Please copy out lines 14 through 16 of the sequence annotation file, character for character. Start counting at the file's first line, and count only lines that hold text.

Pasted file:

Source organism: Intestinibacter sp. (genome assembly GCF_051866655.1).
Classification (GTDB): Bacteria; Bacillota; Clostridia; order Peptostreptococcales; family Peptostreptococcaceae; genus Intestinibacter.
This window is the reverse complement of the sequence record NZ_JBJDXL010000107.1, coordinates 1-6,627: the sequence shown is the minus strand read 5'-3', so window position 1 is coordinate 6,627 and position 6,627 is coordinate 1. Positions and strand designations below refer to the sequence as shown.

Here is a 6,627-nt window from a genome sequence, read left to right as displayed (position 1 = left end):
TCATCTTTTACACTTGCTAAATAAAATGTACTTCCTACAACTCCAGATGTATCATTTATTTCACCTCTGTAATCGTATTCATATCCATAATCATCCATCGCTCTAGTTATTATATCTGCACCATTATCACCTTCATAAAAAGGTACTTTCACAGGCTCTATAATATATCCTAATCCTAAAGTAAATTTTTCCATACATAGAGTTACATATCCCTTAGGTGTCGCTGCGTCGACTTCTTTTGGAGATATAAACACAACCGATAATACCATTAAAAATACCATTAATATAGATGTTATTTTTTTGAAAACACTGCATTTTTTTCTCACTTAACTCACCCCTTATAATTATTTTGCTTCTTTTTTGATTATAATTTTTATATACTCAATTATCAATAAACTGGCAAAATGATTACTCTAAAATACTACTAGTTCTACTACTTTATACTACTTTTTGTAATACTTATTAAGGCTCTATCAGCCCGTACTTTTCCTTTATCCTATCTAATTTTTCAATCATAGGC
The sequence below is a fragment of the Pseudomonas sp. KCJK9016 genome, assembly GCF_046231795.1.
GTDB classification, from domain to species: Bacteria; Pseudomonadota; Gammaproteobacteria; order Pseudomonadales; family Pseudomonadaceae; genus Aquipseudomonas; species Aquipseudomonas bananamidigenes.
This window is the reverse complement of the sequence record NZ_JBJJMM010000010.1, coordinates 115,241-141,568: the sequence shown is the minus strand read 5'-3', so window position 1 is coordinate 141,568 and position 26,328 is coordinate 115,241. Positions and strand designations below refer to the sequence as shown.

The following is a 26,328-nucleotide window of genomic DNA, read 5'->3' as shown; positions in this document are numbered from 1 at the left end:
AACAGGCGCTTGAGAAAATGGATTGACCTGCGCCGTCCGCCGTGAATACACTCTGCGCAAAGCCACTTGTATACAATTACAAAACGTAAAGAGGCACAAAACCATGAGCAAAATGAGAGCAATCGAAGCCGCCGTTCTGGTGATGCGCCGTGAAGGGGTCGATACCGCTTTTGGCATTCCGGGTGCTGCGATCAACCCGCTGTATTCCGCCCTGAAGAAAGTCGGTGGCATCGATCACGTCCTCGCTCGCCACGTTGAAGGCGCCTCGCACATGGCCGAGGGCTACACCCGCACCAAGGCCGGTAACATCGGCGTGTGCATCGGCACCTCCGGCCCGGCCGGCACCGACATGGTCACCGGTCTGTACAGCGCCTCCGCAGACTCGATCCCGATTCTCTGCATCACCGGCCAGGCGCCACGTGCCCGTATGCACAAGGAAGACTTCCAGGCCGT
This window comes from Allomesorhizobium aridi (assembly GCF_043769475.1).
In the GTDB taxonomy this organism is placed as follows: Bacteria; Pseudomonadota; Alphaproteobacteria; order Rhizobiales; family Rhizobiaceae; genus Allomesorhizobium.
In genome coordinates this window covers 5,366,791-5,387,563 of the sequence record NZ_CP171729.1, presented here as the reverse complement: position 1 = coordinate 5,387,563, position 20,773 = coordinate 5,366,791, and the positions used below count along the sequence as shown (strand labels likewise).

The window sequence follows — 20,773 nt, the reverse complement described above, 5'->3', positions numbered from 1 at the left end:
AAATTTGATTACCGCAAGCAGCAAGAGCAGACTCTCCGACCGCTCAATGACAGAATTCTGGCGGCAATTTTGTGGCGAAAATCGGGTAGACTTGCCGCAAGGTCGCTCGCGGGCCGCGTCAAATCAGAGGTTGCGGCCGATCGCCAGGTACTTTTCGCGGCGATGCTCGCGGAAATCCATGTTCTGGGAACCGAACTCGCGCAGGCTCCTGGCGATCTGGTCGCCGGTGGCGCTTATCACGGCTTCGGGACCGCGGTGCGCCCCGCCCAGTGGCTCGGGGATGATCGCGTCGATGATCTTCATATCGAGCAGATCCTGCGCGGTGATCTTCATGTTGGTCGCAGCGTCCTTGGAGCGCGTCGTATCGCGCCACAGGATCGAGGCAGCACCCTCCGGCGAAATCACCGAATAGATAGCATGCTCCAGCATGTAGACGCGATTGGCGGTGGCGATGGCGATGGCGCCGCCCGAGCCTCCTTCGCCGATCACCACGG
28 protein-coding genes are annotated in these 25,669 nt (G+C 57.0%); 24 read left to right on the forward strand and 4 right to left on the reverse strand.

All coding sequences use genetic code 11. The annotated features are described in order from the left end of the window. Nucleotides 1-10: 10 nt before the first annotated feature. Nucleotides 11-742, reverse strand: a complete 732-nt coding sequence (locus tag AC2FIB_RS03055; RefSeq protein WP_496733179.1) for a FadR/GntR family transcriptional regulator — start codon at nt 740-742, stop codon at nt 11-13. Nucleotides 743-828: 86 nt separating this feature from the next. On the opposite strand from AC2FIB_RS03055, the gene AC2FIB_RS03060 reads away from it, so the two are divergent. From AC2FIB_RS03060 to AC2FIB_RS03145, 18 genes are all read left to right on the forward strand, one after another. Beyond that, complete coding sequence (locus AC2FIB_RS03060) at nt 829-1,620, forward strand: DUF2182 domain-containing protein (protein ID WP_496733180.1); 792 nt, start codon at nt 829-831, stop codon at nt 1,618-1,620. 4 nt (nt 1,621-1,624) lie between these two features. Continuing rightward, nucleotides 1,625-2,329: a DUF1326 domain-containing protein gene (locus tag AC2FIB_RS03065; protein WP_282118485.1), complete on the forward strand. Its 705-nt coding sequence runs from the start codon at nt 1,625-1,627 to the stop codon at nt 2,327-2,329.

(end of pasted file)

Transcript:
The window sequence follows — 20,773 nt, the reverse complement described above, 5'->3', positions numbered from 1 at the left end:
AAATTTGATTACCGCAAGCAGCAAGAGCAGACTCTCCGACCGCTCAATGACAGAATTCTGGCGGCAATTTTGTGGCGAAAATCGGGTAGACTTGCCGCAAGGTCGCTCGCGGGCCGCGTCAAATCAGAGGTTGCGGCCGATCGCCAGGTACTTTTCGCGGCGATGCTCGCGGAAATCCATGTTCTGGGAACCGAACTCGCGCAGGCTCCTGGCGATCTGGTCGCCGGTGGCGCTTATCACGGCTTCGGGACCGCGGTGCGCCCCGCCCAGTGGCTCGGGGATGATCGCGTCGATGATCTTCATATCGAGCAGATCCTGCGCGGTGATCTTCATGTTGGTCGCAGCGTCCTTGGAGCGCGTCGTATCGCGCCACAGGATCGAGGCAGCACCCTCCGGCGAAATCACCGAATAGATAGCATGCTCCAGCATGTAGACGCGATTGGCGGTGGCGATGGCGATGGCGCCGCCCGAGCCTCCTTCGCCGATCACCACGG
28 protein-coding genes are annotated in these 25,669 nt (G+C 57.0%); 24 read left to right on the forward strand and 4 right to left on the reverse strand.